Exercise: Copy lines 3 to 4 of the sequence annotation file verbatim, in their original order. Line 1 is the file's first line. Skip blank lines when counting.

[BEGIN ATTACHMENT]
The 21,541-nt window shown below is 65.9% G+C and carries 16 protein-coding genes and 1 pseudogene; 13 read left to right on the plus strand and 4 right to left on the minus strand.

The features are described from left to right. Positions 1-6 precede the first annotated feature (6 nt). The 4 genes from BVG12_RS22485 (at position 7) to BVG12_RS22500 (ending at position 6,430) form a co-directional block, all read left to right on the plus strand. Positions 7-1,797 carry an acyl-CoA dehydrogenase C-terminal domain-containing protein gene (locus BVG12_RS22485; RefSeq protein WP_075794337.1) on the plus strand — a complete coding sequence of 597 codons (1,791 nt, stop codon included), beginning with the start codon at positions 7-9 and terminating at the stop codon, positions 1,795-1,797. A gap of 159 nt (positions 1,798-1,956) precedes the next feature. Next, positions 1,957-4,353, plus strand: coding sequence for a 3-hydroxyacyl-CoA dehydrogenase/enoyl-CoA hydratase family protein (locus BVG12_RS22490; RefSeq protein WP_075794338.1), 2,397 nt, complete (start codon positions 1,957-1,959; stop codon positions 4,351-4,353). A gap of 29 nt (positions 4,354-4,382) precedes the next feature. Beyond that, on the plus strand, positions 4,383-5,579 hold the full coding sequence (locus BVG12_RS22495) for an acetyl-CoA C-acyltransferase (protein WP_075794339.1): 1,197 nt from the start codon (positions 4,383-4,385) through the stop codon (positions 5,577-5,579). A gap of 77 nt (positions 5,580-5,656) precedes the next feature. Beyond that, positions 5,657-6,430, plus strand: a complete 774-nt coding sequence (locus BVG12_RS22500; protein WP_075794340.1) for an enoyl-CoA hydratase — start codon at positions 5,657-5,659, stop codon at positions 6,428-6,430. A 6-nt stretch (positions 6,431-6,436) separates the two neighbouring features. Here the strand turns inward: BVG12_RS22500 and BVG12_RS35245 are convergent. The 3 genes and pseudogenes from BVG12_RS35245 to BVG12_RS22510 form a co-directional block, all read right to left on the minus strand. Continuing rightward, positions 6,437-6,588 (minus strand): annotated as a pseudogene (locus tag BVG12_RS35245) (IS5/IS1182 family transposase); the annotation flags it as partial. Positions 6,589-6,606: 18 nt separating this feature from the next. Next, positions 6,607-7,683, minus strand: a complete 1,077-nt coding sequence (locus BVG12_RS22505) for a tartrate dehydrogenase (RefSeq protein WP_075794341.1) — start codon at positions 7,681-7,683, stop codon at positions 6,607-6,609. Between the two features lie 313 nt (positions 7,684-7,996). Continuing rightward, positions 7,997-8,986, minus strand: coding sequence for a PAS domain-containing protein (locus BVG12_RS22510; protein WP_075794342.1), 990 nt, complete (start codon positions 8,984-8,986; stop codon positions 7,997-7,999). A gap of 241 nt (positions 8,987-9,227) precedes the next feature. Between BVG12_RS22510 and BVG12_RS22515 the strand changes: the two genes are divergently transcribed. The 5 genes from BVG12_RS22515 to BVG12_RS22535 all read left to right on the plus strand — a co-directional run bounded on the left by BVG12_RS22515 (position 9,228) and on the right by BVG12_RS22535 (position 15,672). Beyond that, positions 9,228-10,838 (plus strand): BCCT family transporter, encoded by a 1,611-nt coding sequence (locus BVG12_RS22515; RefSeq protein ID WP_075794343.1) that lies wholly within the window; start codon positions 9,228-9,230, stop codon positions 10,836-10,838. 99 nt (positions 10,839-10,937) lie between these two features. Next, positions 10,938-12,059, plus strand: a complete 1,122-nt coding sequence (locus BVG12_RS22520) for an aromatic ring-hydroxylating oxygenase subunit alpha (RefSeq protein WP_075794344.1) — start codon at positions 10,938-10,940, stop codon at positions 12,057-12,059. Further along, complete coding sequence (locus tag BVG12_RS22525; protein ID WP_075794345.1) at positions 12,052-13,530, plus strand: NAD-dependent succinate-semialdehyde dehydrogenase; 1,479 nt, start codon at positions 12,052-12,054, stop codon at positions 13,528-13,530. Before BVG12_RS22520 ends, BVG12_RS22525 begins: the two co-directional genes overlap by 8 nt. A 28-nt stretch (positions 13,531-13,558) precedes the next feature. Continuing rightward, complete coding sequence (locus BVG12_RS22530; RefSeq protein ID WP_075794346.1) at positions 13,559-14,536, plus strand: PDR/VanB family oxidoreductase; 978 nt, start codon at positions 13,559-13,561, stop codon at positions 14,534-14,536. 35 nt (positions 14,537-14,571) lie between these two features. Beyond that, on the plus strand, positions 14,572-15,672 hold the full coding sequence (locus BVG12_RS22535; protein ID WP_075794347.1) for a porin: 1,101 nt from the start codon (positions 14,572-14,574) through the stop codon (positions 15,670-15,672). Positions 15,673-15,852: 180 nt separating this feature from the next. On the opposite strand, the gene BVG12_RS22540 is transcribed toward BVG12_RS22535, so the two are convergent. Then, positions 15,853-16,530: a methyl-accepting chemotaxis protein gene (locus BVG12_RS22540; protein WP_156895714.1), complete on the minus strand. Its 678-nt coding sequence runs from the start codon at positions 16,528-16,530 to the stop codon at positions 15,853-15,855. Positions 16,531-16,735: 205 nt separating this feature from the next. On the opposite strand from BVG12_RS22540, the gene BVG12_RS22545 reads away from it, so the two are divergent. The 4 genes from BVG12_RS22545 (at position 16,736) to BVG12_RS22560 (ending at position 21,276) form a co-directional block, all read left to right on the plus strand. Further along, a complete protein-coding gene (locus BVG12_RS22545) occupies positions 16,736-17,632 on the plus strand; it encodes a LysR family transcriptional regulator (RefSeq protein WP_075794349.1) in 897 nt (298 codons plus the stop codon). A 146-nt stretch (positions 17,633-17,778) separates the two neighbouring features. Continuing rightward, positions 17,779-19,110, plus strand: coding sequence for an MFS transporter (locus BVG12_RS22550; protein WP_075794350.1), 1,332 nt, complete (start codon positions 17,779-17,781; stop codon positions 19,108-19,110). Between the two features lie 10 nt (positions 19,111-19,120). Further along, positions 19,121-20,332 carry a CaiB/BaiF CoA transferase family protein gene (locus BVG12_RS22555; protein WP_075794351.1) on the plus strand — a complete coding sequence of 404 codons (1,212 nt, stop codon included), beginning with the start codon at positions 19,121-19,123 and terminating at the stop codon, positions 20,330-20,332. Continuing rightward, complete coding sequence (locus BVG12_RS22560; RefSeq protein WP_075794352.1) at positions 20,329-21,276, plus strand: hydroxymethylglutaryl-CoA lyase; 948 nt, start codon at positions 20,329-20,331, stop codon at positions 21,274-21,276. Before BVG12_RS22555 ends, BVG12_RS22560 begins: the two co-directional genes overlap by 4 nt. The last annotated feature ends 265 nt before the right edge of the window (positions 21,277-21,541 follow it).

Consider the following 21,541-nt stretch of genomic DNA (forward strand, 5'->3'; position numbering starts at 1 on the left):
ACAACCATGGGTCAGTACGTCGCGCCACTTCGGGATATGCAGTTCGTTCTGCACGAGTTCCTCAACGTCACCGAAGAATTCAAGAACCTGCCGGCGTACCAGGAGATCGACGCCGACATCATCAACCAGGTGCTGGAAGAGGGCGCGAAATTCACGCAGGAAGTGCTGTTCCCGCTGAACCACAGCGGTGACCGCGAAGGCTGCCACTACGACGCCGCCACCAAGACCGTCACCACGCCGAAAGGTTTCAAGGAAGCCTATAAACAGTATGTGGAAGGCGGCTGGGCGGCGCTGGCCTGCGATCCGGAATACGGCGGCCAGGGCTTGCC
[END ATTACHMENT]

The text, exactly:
Consider the following 21,541-nt stretch of genomic DNA (forward strand, 5'->3'; position numbering starts at 1 on the left):
ACAACCATGGGTCAGTACGTCGCGCCACTTCGGGATATGCAGTTCGTTCTGCACGAGTTCCTCAACGTCACCGAAGAATTCAAGAACCTGCCGGCGTACCAGGAGATCGACGCCGACATCATCAACCAGGTGCTGGAAGAGGGCGCGAAATTCACGCAGGAAGTGCTGTTCCCGCTGAACCACAGCGGTGACCGCGAAGGCTGCCACTACGACGCCGCCACCAAGACCGTCACCACGCCGAAAGGTTTCAAGGAAGCCTATAAACAGTATGTGGAAGGCGGCTGGGCGGCGCTGGCCTGCGATCCGGAATACGGCGGCCAGGGCTTGCC